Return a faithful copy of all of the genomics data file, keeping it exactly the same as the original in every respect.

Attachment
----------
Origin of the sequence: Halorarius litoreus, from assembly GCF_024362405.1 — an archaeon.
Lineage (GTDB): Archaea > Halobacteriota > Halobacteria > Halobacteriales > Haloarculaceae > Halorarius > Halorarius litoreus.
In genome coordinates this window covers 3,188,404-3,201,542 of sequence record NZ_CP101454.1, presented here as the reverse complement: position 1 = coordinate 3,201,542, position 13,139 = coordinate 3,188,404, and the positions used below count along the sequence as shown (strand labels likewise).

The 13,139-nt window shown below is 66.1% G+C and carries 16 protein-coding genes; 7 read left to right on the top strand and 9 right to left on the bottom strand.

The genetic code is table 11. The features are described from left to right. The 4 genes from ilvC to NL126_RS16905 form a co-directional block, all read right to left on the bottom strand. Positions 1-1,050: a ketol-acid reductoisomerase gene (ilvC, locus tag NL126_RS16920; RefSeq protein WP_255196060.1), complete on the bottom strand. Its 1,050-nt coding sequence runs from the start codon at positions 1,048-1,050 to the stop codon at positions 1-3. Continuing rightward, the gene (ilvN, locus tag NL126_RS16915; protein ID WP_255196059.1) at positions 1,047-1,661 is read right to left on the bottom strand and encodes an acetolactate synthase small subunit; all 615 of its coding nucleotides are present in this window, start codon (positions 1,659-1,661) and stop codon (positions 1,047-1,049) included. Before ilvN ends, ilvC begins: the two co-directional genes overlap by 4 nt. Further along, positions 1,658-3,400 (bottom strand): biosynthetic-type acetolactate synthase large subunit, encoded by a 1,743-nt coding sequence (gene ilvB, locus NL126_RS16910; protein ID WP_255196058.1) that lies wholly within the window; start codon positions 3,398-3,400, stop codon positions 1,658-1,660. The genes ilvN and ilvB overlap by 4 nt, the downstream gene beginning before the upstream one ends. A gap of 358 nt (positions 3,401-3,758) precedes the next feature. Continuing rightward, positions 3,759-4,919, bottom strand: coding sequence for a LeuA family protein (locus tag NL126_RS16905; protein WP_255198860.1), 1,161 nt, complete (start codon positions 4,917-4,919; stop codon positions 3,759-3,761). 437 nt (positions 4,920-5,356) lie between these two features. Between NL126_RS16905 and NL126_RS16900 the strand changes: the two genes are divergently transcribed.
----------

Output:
Origin of the sequence: Halorarius litoreus, from assembly GCF_024362405.1 — an archaeon.
Lineage (GTDB): Archaea > Halobacteriota > Halobacteria > Halobacteriales > Haloarculaceae > Halorarius > Halorarius litoreus.
In genome coordinates this window covers 3,188,404-3,201,542 of sequence record NZ_CP101454.1, presented here as the reverse complement: position 1 = coordinate 3,201,542, position 13,139 = coordinate 3,188,404, and the positions used below count along the sequence as shown (strand labels likewise).

The 13,139-nt window shown below is 66.1% G+C and carries 16 protein-coding genes; 7 read left to right on the top strand and 9 right to left on the bottom strand.

The genetic code is table 11. The features are described from left to right. The 4 genes from ilvC to NL126_RS16905 form a co-directional block, all read right to left on the bottom strand. Positions 1-1,050: a ketol-acid reductoisomerase gene (ilvC, locus tag NL126_RS16920; RefSeq protein WP_255196060.1), complete on the bottom strand. Its 1,050-nt coding sequence runs from the start codon at positions 1,048-1,050 to the stop codon at positions 1-3. Continuing rightward, the gene (ilvN, locus tag NL126_RS16915; protein ID WP_255196059.1) at positions 1,047-1,661 is read right to left on the bottom strand and encodes an acetolactate synthase small subunit; all 615 of its coding nucleotides are present in this window, start codon (positions 1,659-1,661) and stop codon (positions 1,047-1,049) included. Before ilvN ends, ilvC begins: the two co-directional genes overlap by 4 nt. Further along, positions 1,658-3,400 (bottom strand): biosynthetic-type acetolactate synthase large subunit, encoded by a 1,743-nt coding sequence (gene ilvB, locus NL126_RS16910; protein ID WP_255196058.1) that lies wholly within the window; start codon positions 3,398-3,400, stop codon positions 1,658-1,660. The genes ilvN and ilvB overlap by 4 nt, the downstream gene beginning before the upstream one ends. A gap of 358 nt (positions 3,401-3,758) precedes the next feature. Continuing rightward, positions 3,759-4,919, bottom strand: coding sequence for a LeuA family protein (locus tag NL126_RS16905; protein WP_255198860.1), 1,161 nt, complete (start codon positions 4,917-4,919; stop codon positions 3,759-3,761). 437 nt (positions 4,920-5,356) lie between these two features. Between NL126_RS16905 and NL126_RS16900 the strand changes: the two genes are divergently transcribed.